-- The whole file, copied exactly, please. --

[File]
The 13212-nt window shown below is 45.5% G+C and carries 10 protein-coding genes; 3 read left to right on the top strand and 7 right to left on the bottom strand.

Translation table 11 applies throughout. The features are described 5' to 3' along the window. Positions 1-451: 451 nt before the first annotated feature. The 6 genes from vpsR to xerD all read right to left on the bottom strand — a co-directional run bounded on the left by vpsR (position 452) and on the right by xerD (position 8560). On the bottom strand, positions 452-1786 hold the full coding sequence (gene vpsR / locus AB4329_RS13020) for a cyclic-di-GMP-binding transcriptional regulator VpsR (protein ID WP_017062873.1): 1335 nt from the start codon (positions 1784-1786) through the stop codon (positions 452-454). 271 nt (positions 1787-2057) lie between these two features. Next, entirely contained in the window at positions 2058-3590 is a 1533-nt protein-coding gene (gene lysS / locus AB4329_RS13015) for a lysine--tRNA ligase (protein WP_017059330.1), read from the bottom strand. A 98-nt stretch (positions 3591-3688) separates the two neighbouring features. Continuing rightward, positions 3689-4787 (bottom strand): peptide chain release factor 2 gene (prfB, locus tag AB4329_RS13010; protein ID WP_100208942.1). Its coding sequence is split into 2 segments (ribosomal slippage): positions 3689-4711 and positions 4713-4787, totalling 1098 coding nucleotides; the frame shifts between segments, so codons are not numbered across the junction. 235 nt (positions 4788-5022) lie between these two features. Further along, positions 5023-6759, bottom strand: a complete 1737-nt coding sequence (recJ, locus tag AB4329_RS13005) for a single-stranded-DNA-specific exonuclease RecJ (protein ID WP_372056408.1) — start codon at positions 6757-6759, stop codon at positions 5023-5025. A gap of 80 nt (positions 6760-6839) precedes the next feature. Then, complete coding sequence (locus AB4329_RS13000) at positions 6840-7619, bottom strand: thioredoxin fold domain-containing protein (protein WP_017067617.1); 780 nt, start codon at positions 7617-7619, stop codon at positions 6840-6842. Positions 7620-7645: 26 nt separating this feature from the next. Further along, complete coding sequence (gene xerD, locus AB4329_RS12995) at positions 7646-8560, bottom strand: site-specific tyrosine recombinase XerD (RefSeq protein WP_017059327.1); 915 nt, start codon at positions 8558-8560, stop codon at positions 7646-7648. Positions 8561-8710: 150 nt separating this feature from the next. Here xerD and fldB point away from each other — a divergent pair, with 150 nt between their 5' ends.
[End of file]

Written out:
The 13212-nt window shown below is 45.5% G+C and carries 10 protein-coding genes; 3 read left to right on the top strand and 7 right to left on the bottom strand.

Translation table 11 applies throughout. The features are described 5' to 3' along the window. Positions 1-451: 451 nt before the first annotated feature. The 6 genes from vpsR to xerD all read right to left on the bottom strand — a co-directional run bounded on the left by vpsR (position 452) and on the right by xerD (position 8560). On the bottom strand, positions 452-1786 hold the full coding sequence (gene vpsR / locus AB4329_RS13020) for a cyclic-di-GMP-binding transcriptional regulator VpsR (protein ID WP_017062873.1): 1335 nt from the start codon (positions 1784-1786) through the stop codon (positions 452-454). 271 nt (positions 1787-2057) lie between these two features. Next, entirely contained in the window at positions 2058-3590 is a 1533-nt protein-coding gene (gene lysS / locus AB4329_RS13015) for a lysine--tRNA ligase (protein WP_017059330.1), read from the bottom strand. A 98-nt stretch (positions 3591-3688) separates the two neighbouring features. Continuing rightward, positions 3689-4787 (bottom strand): peptide chain release factor 2 gene (prfB, locus tag AB4329_RS13010; protein ID WP_100208942.1). Its coding sequence is split into 2 segments (ribosomal slippage): positions 3689-4711 and positions 4713-4787, totalling 1098 coding nucleotides; the frame shifts between segments, so codons are not numbered across the junction. 235 nt (positions 4788-5022) lie between these two features. Further along, positions 5023-6759, bottom strand: a complete 1737-nt coding sequence (recJ, locus tag AB4329_RS13005) for a single-stranded-DNA-specific exonuclease RecJ (protein ID WP_372056408.1) — start codon at positions 6757-6759, stop codon at positions 5023-5025. A gap of 80 nt (positions 6760-6839) precedes the next feature. Then, complete coding sequence (locus AB4329_RS13000) at positions 6840-7619, bottom strand: thioredoxin fold domain-containing protein (protein WP_017067617.1); 780 nt, start codon at positions 7617-7619, stop codon at positions 6840-6842. Positions 7620-7645: 26 nt separating this feature from the next. Further along, complete coding sequence (gene xerD, locus AB4329_RS12995) at positions 7646-8560, bottom strand: site-specific tyrosine recombinase XerD (RefSeq protein WP_017059327.1); 915 nt, start codon at positions 8558-8560, stop codon at positions 7646-7648. Positions 8561-8710: 150 nt separating this feature from the next. Here xerD and fldB point away from each other — a divergent pair, with 150 nt between their 5' ends.